The ministry said the doctor, the first Italian to contract the disease, would arrive in Rome late Monday or early Tuesday and be hospitalised at the Lazzaro Spallanzani national institute for infectious diseases.
The doctor was working for NGO Emergency at a clinic for Ebola victims when he contracted the disease, which has killed more than 5,000 people in its latest outbreak in West Africa.
"We can reassure his family that the doctor is feeling well," health minister Beatrice Lorenzin said in a statement.
"He did not have a fever or other symptoms during the night and this morning he had his breakfast."
The NGO said the doctor had developed some unspecified Ebola symptoms but was in a "good general condition."
The more serious symptoms of Ebola can take weeks to develop.
Emergency said all its staff in Sierra Leone had been trained to avoid contamination.
"However no healthcare in such a serious epidemic can be considered completely risk-free," the NGO said in a statement.
"The situation in Sierra Leone is alarming: the epidemic is still widening with 100 new cases a day. According to the World Health Organisation there are more than 5,000 people with Ebola in the country but the real figures could be much higher."
The doctor is the first Italian to be infected with the disease, although there have been a number of health scares in recent months.
The virus has also sparked panic, with a three-year-old being banned from a school in Rome last month over fears she caught the disease during a holiday in Uganda.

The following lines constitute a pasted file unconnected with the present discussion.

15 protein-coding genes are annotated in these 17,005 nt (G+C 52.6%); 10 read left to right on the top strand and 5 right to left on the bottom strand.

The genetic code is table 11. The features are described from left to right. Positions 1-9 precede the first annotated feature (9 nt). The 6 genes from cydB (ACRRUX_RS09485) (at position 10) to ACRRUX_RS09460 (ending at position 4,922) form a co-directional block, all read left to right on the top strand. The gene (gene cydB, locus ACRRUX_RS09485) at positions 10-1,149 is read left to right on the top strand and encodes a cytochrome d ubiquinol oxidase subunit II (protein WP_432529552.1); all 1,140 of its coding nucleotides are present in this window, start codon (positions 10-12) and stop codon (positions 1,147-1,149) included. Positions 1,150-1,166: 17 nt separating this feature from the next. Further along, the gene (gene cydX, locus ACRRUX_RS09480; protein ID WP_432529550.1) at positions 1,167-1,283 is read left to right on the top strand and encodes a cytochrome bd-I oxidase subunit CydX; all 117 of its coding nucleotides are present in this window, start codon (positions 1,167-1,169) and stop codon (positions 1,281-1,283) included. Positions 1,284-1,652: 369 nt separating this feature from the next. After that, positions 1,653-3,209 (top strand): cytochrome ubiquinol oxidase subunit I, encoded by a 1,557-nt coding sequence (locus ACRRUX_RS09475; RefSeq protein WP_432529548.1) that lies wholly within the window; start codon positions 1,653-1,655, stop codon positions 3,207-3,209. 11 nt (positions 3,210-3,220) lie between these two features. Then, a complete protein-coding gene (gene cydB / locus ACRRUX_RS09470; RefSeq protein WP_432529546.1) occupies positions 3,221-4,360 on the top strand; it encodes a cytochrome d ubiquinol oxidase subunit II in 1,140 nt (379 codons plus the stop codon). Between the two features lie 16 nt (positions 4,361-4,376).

There was also uproar in late October after it was revealed that US troops returning from West Africa were being quarantined at a base in Vicenza as a precaution to prevent the potential spread of the virus.
The Italian government said in October it would contribute €50 million to an EU fund set up to fight Ebola.
Figures released by the WHO on Friday put the number of cases registered in Sierra Leone at 6,190, with 1,267 deaths.
The former British colony has been among the countries worst affected by the outbreak of one of the deadliest viruses known to man, along with Liberia and Guinea.
Emergency is a humanitarian organisation founded by celebrated heart surgeon Gino Strada which specialises in providing medical care including emergency operations in conflict and crisis zones.
As well as its clinic in Freetown, Sierra Leone is has operations in Afghanistan, the Central African Republic, Iraq and Sudan, among others.
Meanwhile, a Swedish health expert said on Monday that the threat of the virus has decreased and suggested that the battle against the epidemic is entering a new phase.
Hans Rosling, Professor of Global Health at Karolinsta Institutet, said the number of new cases in recent months indicated that the virus was not spreading as much as previously anticipated, according to a report on The Local Sweden.